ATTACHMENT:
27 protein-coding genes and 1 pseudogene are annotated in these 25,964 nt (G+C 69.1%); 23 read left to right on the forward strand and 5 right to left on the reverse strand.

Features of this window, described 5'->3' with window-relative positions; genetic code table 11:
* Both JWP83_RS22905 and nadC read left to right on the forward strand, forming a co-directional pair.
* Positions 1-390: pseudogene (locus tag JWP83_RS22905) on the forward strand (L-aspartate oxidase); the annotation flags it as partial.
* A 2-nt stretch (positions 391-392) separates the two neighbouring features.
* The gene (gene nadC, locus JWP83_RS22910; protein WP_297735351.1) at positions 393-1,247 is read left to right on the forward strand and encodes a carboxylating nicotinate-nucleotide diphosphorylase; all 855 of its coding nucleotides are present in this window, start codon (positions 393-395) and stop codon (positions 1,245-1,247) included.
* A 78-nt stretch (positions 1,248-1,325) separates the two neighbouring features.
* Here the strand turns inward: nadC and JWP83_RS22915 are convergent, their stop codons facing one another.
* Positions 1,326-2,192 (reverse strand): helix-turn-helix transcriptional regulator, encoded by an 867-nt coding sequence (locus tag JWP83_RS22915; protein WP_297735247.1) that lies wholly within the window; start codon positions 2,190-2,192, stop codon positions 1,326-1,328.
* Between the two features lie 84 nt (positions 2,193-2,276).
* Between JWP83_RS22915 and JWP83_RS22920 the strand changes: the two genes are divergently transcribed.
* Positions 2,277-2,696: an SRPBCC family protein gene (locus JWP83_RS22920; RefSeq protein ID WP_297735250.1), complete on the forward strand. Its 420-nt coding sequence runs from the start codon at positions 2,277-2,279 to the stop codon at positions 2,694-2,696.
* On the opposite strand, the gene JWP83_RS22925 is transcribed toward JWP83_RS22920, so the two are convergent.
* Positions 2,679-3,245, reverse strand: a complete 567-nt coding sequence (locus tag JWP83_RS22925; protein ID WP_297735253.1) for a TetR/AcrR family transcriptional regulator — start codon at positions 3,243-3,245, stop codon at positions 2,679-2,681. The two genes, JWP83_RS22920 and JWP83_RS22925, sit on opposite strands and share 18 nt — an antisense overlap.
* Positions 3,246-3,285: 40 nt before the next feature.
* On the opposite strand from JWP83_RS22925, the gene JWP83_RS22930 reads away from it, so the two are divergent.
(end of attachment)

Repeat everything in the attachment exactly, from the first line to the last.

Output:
27 protein-coding genes and 1 pseudogene are annotated in these 25,964 nt (G+C 69.1%); 23 read left to right on the forward strand and 5 right to left on the reverse strand.

Features of this window, described 5'->3' with window-relative positions; genetic code table 11:
* Both JWP83_RS22905 and nadC read left to right on the forward strand, forming a co-directional pair.
* Positions 1-390: pseudogene (locus tag JWP83_RS22905) on the forward strand (L-aspartate oxidase); the annotation flags it as partial.
* A 2-nt stretch (positions 391-392) separates the two neighbouring features.
* The gene (gene nadC, locus JWP83_RS22910; protein WP_297735351.1) at positions 393-1,247 is read left to right on the forward strand and encodes a carboxylating nicotinate-nucleotide diphosphorylase; all 855 of its coding nucleotides are present in this window, start codon (positions 393-395) and stop codon (positions 1,245-1,247) included.
* A 78-nt stretch (positions 1,248-1,325) separates the two neighbouring features.
* Here the strand turns inward: nadC and JWP83_RS22915 are convergent, their stop codons facing one another.
* Positions 1,326-2,192 (reverse strand): helix-turn-helix transcriptional regulator, encoded by an 867-nt coding sequence (locus tag JWP83_RS22915; protein WP_297735247.1) that lies wholly within the window; start codon positions 2,190-2,192, stop codon positions 1,326-1,328.
* Between the two features lie 84 nt (positions 2,193-2,276).
* Between JWP83_RS22915 and JWP83_RS22920 the strand changes: the two genes are divergently transcribed.
* Positions 2,277-2,696: an SRPBCC family protein gene (locus JWP83_RS22920; RefSeq protein ID WP_297735250.1), complete on the forward strand. Its 420-nt coding sequence runs from the start codon at positions 2,277-2,279 to the stop codon at positions 2,694-2,696.
* On the opposite strand, the gene JWP83_RS22925 is transcribed toward JWP83_RS22920, so the two are convergent.
* Positions 2,679-3,245, reverse strand: a complete 567-nt coding sequence (locus tag JWP83_RS22925; protein ID WP_297735253.1) for a TetR/AcrR family transcriptional regulator — start codon at positions 3,243-3,245, stop codon at positions 2,679-2,681. The two genes, JWP83_RS22920 and JWP83_RS22925, sit on opposite strands and share 18 nt — an antisense overlap.
* Positions 3,246-3,285: 40 nt before the next feature.
* On the opposite strand from JWP83_RS22925, the gene JWP83_RS22930 reads away from it, so the two are divergent.